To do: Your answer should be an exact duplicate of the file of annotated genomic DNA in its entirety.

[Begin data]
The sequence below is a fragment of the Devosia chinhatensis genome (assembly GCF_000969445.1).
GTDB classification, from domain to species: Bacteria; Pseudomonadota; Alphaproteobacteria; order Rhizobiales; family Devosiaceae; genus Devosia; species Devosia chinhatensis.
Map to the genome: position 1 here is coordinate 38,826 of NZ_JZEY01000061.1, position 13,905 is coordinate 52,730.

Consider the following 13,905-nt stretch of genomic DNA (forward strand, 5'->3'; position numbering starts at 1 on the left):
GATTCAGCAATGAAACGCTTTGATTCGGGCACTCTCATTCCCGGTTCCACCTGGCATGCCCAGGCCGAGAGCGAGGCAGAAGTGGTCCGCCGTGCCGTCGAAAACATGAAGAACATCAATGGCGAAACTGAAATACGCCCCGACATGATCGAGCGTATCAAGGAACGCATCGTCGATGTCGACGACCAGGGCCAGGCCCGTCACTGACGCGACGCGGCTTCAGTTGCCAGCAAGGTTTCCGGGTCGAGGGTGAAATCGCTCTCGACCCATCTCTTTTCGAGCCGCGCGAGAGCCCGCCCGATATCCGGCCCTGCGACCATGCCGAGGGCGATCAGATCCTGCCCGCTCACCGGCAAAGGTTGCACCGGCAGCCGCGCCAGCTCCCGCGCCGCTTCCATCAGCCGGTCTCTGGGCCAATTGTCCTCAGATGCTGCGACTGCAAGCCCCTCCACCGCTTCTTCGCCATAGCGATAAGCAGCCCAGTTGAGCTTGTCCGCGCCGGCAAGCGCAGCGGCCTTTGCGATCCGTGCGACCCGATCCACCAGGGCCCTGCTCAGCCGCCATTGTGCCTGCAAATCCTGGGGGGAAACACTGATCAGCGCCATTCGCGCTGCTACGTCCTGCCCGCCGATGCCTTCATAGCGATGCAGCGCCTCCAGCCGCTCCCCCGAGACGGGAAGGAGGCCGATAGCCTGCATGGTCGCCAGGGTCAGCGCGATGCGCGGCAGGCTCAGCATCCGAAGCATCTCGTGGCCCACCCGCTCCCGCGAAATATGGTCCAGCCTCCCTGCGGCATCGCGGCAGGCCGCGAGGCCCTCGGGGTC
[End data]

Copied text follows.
The sequence below is a fragment of the Devosia chinhatensis genome (assembly GCF_000969445.1).
GTDB classification, from domain to species: Bacteria; Pseudomonadota; Alphaproteobacteria; order Rhizobiales; family Devosiaceae; genus Devosia; species Devosia chinhatensis.
Map to the genome: position 1 here is coordinate 38,826 of NZ_JZEY01000061.1, position 13,905 is coordinate 52,730.

Consider the following 13,905-nt stretch of genomic DNA (forward strand, 5'->3'; position numbering starts at 1 on the left):
GATTCAGCAATGAAACGCTTTGATTCGGGCACTCTCATTCCCGGTTCCACCTGGCATGCCCAGGCCGAGAGCGAGGCAGAAGTGGTCCGCCGTGCCGTCGAAAACATGAAGAACATCAATGGCGAAACTGAAATACGCCCCGACATGATCGAGCGTATCAAGGAACGCATCGTCGATGTCGACGACCAGGGCCAGGCCCGTCACTGACGCGACGCGGCTTCAGTTGCCAGCAAGGTTTCCGGGTCGAGGGTGAAATCGCTCTCGACCCATCTCTTTTCGAGCCGCGCGAGAGCCCGCCCGATATCCGGCCCTGCGACCATGCCGAGGGCGATCAGATCCTGCCCGCTCACCGGCAAAGGTTGCACCGGCAGCCGCGCCAGCTCCCGCGCCGCTTCCATCAGCCGGTCTCTGGGCCAATTGTCCTCAGATGCTGCGACTGCAAGCCCCTCCACCGCTTCTTCGCCATAGCGATAAGCAGCCCAGTTGAGCTTGTCCGCGCCGGCAAGCGCAGCGGCCTTTGCGATCCGTGCGACCCGATCCACCAGGGCCCTGCTCAGCCGCCATTGTGCCTGCAAATCCTGGGGGGAAACACTGATCAGCGCCATTCGCGCTGCTACGTCCTGCCCGCCGATGCCTTCATAGCGATGCAGCGCCTCCAGCCGCTCCCCCGAGACGGGAAGGAGGCCGATAGCCTGCATGGTCGCCAGGGTCAGCGCGATGCGCGGCAGGCTCAGCATCCGAAGCATCTCGTGGCCCACCCGCTCCCGCGAAATATGGTCCAGCCTCCCTGCGGCATCGCGGCAGGCCGCGAGGCCCTCGGGGTC